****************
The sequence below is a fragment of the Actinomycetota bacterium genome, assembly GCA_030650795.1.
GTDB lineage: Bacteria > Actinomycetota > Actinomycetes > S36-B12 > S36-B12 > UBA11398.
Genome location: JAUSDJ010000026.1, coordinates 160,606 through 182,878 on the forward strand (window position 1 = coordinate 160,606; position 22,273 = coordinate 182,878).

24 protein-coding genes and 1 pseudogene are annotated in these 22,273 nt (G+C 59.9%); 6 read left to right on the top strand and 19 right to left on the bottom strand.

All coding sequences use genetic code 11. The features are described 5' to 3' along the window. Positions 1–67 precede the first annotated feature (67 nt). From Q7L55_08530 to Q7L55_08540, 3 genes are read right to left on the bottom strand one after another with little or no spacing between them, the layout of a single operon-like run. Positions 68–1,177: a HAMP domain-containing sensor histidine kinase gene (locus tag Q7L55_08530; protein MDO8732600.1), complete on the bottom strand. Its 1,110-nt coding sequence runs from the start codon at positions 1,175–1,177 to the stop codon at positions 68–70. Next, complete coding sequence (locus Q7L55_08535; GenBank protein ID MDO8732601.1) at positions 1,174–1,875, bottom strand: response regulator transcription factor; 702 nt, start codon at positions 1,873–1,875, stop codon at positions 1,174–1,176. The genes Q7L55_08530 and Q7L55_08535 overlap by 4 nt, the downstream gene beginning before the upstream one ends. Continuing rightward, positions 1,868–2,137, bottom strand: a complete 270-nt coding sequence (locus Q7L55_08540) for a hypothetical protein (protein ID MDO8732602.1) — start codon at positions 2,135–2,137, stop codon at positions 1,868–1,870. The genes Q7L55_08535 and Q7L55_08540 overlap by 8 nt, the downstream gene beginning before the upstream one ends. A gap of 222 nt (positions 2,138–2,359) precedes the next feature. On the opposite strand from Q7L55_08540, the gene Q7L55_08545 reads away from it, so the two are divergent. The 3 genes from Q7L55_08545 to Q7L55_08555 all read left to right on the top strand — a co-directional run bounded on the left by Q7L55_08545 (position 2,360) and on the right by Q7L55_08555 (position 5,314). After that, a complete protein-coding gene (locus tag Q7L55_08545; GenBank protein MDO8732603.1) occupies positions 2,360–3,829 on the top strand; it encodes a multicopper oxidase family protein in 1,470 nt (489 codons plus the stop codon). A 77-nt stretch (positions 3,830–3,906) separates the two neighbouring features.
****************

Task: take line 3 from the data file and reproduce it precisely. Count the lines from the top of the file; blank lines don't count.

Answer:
Genome location: JAUSDJ010000026.1, coordinates 160,606 through 182,878 on the forward strand (window position 1 = coordinate 160,606; position 22,273 = coordinate 182,878).